We all wanted to go home, but we remained in Buchenwald for about three months because there was nowhere else to go. The authorities had a hard time convincing us that we could not go home and that our homes were no longer there. In my case, they explained how dangerous it would be to go to Poland, where returning Jews had been attacked. I could not understand why people, other than the Nazis, wanted to kill us. It took us a long time to understand our circumstances.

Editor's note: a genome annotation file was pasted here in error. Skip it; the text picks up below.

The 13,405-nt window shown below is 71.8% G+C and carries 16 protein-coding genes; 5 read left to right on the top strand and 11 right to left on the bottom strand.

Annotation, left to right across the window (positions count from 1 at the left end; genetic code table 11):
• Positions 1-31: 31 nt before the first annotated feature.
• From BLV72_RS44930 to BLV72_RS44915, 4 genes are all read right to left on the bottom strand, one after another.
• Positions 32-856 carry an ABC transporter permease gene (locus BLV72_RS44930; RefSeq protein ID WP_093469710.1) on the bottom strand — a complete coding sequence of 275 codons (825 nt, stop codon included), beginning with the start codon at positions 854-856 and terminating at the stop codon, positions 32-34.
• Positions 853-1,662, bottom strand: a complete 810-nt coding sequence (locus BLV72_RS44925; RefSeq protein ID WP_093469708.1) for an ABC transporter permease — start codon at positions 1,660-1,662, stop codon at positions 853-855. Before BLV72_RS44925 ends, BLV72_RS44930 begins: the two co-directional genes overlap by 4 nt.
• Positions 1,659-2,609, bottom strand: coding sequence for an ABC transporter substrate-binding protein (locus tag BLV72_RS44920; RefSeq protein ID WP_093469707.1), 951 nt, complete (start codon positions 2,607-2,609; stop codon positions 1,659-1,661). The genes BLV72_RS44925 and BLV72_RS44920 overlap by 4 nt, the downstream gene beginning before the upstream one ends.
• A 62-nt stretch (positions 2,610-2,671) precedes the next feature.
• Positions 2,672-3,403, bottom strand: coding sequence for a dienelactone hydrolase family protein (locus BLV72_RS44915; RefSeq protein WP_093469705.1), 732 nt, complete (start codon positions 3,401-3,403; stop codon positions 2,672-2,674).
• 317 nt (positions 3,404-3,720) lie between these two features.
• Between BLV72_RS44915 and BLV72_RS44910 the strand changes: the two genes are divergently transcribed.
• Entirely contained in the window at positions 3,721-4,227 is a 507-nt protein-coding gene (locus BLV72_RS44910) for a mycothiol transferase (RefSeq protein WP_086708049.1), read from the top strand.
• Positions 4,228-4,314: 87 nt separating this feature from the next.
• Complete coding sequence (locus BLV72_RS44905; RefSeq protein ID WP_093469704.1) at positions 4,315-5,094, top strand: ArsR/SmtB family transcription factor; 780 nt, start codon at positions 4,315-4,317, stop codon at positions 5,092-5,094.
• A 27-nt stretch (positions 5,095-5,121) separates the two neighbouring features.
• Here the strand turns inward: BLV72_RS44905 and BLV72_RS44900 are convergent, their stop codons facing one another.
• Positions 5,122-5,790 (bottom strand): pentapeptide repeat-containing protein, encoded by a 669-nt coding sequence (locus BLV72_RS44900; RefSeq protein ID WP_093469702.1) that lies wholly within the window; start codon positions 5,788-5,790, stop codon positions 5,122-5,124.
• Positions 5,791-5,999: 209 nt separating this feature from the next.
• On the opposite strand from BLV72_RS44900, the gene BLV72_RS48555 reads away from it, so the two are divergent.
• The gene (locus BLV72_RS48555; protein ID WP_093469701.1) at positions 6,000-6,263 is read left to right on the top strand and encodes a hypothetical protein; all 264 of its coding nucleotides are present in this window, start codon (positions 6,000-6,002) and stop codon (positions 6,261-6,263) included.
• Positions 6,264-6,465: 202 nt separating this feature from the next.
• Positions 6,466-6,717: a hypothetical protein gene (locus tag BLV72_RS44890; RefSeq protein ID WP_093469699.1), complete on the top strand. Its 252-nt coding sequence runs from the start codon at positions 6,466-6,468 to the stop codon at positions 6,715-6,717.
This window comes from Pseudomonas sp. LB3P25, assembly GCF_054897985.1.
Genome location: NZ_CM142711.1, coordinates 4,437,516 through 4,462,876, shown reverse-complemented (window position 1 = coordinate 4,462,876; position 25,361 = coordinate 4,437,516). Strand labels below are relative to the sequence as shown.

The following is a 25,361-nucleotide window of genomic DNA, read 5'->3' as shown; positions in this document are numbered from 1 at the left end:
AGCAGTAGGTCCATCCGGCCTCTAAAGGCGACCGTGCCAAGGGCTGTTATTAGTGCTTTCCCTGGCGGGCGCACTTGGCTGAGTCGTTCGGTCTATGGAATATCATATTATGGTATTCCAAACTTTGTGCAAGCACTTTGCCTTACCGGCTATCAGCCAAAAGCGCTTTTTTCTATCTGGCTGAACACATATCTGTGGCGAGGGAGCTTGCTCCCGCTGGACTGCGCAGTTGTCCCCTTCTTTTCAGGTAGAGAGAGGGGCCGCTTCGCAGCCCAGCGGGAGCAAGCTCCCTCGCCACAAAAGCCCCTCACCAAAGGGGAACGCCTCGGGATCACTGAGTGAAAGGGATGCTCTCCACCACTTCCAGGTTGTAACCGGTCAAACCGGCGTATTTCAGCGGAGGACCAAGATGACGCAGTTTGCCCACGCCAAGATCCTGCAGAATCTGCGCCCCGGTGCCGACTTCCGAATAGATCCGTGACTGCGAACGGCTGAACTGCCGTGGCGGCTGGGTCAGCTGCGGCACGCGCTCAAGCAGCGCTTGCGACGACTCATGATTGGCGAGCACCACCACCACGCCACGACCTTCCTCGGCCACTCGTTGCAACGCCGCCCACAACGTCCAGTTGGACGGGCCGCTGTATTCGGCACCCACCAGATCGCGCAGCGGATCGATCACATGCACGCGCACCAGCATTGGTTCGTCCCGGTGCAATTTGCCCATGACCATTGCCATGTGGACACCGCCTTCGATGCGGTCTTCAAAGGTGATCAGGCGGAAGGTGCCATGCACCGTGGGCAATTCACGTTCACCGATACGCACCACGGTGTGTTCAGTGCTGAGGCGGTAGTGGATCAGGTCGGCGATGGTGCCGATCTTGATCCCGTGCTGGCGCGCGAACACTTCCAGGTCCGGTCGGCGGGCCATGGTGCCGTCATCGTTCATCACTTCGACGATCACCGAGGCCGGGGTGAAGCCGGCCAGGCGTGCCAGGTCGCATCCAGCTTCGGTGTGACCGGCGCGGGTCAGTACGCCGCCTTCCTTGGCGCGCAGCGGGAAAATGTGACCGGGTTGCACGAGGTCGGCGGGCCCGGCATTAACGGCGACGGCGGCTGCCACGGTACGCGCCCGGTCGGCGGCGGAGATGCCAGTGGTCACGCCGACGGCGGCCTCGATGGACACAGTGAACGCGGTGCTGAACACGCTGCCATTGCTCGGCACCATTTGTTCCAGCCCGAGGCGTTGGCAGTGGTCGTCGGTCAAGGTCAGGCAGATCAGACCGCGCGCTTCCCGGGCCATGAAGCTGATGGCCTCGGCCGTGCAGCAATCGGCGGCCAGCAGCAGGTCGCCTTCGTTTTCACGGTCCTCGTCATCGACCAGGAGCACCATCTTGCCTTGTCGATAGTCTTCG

During the war, many of us had promised our elders that, should we survive, we would tell the world about what had happened. But when we were liberated, the memories were too terrible to deal with. It was too soon to speak. Besides, no one was interested.